How to Update your Network on a Budget
Lee County Public Schools in Fort Myers, Fla., performed a full migration of its data center, complete with new storage solutions, more than three years ago. With a $500,000 budget for the conversion—one-third of what surrounding districts had spent for similar initiatives—Lee County couldn’t afford bells and whistles.
The old system couldn’t recognize and eliminate redundant files, creating a growing storage capacity headache, says Dwayne Alton, director of information technology support. Moreover, the 93-school district needed a reliable data center that could withstand severe weather and be reliable. “We needed to design something that was rock-solid,” he says. “We were able to focus on core needs” around power stability and redundancy.
The district purchased and remodeled an old shopping mall to consolidate what had become a sprawling patchwork of offices around the county, locating everything except maintenance and transportation in one facility. It needed central information technology as well, and the data center housed finance, human resources, compliance, security, student information, old emails and documents.
The district also has tightened its focus on virtualization, which began before the data center move and saved about $130,000 the first year. The data center is now 90 percent virtualized, and all secondary schools are running in the “cloud”.
Prior to the migration, the district had three storage area networks (SANs) of different generations. But during migration, CDW-G helped it merge the SANs into one, much more manageable SAN. If you’re trying to provide service on a budget, virtualization, storage and eliminating redundancies are “the big ones,” he says.
During the economic hardships of the past few years, school districts across the country have faced similar situations and sought also to build a strong infrastructure that keeps up with the demands for new technology and the storage needs that go along with it. CDW-G typically recommends a three-step process, starting with a high-level network assessment, figuring out how to most economically broaden bandwidth, and then “Virtualize, virtualize, virtualize,” says Joe Kurtz, CDW-G’s director of sales for K12 education.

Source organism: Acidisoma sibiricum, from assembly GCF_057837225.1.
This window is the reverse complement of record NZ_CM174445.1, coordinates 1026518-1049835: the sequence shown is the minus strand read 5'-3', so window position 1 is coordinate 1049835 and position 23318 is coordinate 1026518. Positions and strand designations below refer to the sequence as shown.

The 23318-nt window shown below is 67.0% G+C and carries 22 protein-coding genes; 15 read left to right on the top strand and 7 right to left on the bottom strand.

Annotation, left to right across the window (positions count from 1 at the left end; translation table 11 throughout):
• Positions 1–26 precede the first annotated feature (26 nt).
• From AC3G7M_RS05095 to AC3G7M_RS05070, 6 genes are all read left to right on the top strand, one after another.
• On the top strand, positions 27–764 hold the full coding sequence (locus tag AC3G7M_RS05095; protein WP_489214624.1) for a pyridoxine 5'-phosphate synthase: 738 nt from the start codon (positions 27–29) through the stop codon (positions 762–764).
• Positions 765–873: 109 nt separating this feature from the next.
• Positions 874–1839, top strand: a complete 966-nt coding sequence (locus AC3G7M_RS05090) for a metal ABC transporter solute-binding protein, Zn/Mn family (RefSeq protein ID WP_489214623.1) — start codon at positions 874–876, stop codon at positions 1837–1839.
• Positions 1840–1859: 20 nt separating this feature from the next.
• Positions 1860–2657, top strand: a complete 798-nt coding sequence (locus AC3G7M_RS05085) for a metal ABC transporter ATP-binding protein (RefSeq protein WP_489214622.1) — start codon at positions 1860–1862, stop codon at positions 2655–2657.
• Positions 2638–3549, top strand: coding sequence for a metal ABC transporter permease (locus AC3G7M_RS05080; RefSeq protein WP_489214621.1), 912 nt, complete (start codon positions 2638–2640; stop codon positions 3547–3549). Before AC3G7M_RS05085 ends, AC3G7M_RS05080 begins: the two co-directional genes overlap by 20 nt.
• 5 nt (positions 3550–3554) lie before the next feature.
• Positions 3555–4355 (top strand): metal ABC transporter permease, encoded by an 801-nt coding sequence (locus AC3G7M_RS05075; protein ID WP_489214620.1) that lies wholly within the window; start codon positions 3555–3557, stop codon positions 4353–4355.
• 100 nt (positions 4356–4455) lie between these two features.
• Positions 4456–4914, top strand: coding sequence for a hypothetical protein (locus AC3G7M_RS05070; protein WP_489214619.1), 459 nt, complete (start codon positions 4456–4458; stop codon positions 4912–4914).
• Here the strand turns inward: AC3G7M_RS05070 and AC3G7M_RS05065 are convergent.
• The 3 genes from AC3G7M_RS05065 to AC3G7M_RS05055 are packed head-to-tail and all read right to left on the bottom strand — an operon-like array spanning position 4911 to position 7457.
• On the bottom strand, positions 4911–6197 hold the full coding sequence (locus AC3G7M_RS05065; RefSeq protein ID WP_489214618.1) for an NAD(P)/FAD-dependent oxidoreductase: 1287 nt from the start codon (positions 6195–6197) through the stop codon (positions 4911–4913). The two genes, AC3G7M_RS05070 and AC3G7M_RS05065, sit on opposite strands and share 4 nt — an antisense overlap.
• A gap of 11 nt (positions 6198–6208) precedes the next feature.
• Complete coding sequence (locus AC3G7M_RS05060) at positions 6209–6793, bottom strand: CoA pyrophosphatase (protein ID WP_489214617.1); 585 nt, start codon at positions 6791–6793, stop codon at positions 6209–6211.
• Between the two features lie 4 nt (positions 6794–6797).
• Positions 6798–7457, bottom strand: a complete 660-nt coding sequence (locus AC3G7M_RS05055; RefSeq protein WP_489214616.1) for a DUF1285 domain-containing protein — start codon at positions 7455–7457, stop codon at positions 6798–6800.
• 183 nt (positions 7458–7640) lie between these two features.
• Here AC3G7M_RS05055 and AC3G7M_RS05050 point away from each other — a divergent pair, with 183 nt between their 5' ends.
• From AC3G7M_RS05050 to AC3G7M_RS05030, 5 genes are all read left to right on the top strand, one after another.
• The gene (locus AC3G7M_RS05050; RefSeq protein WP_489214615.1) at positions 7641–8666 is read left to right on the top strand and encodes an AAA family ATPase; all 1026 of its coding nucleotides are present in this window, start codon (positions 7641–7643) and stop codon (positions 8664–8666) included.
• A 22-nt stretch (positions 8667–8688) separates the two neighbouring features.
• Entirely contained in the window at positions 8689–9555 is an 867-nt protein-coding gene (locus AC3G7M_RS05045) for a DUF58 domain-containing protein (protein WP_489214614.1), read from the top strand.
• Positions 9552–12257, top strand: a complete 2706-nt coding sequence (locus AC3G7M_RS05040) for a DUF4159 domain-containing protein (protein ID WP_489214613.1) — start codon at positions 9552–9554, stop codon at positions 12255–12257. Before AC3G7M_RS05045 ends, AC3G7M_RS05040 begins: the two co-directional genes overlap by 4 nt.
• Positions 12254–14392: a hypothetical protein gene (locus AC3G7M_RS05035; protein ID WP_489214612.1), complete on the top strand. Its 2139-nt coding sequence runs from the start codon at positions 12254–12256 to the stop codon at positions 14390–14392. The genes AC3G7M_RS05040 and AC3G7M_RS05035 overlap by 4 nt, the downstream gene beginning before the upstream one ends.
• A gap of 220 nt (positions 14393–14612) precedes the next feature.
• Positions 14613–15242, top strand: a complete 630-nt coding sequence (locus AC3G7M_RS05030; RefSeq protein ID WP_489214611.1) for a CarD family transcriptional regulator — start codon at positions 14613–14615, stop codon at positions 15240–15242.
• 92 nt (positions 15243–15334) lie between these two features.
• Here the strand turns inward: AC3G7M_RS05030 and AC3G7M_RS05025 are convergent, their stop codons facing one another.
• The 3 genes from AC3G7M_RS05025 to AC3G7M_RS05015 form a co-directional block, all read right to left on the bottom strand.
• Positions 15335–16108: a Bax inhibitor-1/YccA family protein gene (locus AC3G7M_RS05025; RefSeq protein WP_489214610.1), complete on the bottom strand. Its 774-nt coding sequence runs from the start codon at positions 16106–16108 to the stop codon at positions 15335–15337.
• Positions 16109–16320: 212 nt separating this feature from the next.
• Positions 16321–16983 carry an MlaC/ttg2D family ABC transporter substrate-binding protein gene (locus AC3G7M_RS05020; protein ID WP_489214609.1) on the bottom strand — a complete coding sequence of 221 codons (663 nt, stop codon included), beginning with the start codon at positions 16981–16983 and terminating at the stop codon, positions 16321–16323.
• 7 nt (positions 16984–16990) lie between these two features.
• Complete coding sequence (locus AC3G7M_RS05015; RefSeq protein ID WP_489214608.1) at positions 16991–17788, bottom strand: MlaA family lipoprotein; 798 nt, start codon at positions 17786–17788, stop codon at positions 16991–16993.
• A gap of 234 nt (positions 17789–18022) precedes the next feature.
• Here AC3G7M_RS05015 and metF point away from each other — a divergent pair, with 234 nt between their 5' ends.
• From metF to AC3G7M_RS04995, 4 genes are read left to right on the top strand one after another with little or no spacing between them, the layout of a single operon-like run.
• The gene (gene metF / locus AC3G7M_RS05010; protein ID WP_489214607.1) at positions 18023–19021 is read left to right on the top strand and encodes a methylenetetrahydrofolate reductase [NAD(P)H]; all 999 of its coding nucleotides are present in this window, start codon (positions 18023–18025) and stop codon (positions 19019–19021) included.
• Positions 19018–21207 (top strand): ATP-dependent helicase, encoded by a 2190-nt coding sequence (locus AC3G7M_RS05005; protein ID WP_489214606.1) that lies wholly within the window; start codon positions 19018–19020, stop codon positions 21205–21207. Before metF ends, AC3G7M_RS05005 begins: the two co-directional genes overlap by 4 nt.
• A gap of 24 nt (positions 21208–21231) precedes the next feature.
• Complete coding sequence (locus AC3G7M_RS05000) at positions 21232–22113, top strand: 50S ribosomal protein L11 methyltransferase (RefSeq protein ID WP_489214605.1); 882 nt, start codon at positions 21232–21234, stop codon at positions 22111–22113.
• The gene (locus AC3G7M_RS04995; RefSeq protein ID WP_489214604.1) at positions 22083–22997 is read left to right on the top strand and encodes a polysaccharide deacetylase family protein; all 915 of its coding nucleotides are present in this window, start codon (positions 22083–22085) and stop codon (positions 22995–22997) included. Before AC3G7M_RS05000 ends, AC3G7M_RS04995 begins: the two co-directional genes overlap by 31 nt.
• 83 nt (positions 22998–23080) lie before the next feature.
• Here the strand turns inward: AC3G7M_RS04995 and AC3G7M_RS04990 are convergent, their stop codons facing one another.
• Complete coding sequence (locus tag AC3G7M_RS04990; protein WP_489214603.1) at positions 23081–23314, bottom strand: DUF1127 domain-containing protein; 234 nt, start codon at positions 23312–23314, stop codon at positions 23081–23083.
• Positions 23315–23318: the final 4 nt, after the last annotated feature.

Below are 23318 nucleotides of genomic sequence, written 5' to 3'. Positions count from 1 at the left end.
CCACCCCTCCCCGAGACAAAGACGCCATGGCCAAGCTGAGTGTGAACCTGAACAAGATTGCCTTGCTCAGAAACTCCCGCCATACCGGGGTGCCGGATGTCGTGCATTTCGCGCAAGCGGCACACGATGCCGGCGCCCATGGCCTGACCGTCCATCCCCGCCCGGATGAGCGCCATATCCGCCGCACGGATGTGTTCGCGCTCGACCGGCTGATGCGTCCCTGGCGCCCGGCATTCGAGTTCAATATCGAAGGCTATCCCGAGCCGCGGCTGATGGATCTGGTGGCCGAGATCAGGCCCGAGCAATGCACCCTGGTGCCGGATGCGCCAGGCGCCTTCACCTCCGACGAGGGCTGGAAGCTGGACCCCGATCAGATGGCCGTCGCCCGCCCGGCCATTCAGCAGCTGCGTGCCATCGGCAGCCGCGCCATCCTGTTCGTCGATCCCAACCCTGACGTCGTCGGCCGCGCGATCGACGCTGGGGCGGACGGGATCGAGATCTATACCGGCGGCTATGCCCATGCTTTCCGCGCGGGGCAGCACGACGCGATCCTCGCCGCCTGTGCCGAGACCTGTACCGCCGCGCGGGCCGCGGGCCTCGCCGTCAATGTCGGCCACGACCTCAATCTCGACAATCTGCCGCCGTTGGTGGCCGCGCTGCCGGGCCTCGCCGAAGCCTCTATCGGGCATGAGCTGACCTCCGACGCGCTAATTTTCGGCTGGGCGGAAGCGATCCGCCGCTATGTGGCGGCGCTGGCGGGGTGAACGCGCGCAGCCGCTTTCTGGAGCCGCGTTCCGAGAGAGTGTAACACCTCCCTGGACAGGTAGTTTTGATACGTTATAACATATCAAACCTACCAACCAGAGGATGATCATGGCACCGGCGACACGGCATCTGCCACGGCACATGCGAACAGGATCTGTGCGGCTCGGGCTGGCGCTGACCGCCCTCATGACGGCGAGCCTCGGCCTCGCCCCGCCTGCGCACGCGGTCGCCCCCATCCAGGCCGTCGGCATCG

The network assessment, Kurtz continues, “can range from device-level assessments that account for all equipment used within the network, ensuring that access controls are properly set, to data roadmap assessments that capture metrics and provide an overall assessment of the health of the network.” This will reveal to what extent a district’s data center is straining under the weight of all it’s being asked to do. “What’s running well? What’s putting a drag on your network?” he says. “It shows you what your options are with limited resources. It could be an annual assessment, like going to the doctor.”
Depending on what new technologies a district has added to its plate, Kurtz says, broadening bandwidth might make sense. This can take anywhere from one to four months. Using the analogy of a garden hose, he says that bandwidth essentially equates to how much water can go through the hose at once. To add bandwidth, one can increase the number of Internet lines—add hoses—or change the type of line, to a hose with a wider circumference. “We work with a lot of districts to look at what they’re using, what might be wasted, and whether it makes sense to potentially broaden the bandwidth to allow for more efficiency,” Kurtz says.
A virtualization strategy can help reduce the costs associated with a new server and reduce network demand from desktop and notebook users without keeping anyone from accessing content. “They can do more with less,” Kurtz says. “Virtualization is about efficiency, which is why—whether it is computing or data storage—districts recognize cost savings.”
Virtualization offers multiple efficiencies that can provide savings on hardware and support costs, including power and maintenance, he adds.
To further make the case on savings, Kurtz cites a 2010 report from the market research and analysis firm International Data Corp. that says for every $1 spent on hardware, companies spend $3 on managing PCs. If an organization can cut in half, it will show substantial savings, he says.
To overcome any concerns about whether those might just be nice-sounding talking points, he advises district leaders to set up a forum with top stakeholders in information technology and across the district. A forum is probably advisable anyway, as districts generally plan upgrades on a budget to have a top-down leadership view, such as from the superintendent, Kurtz says.
The move to the “cloud” environment causes many IT professionals to bristle, according to a CDW-G survey of 1,200 of them in U.S. businesses, government agencies, education and health-care organizations taken earlier this year. More than half—53 percent—said their organization’s management does not trust data security in the cloud, and 45 percent of those not using cloud computing cited security concerns as a roadblock to further implementation, compared with only 32 percent of those who are using cloud computing.
The survey also showed that those using the cloud could be doing more to protect their data—54 percent encrypt transmissions, for example, while half manage staff access. “As more organizations test the cloud, CDW-G expects security concerns to dissipate,” Kurtz says.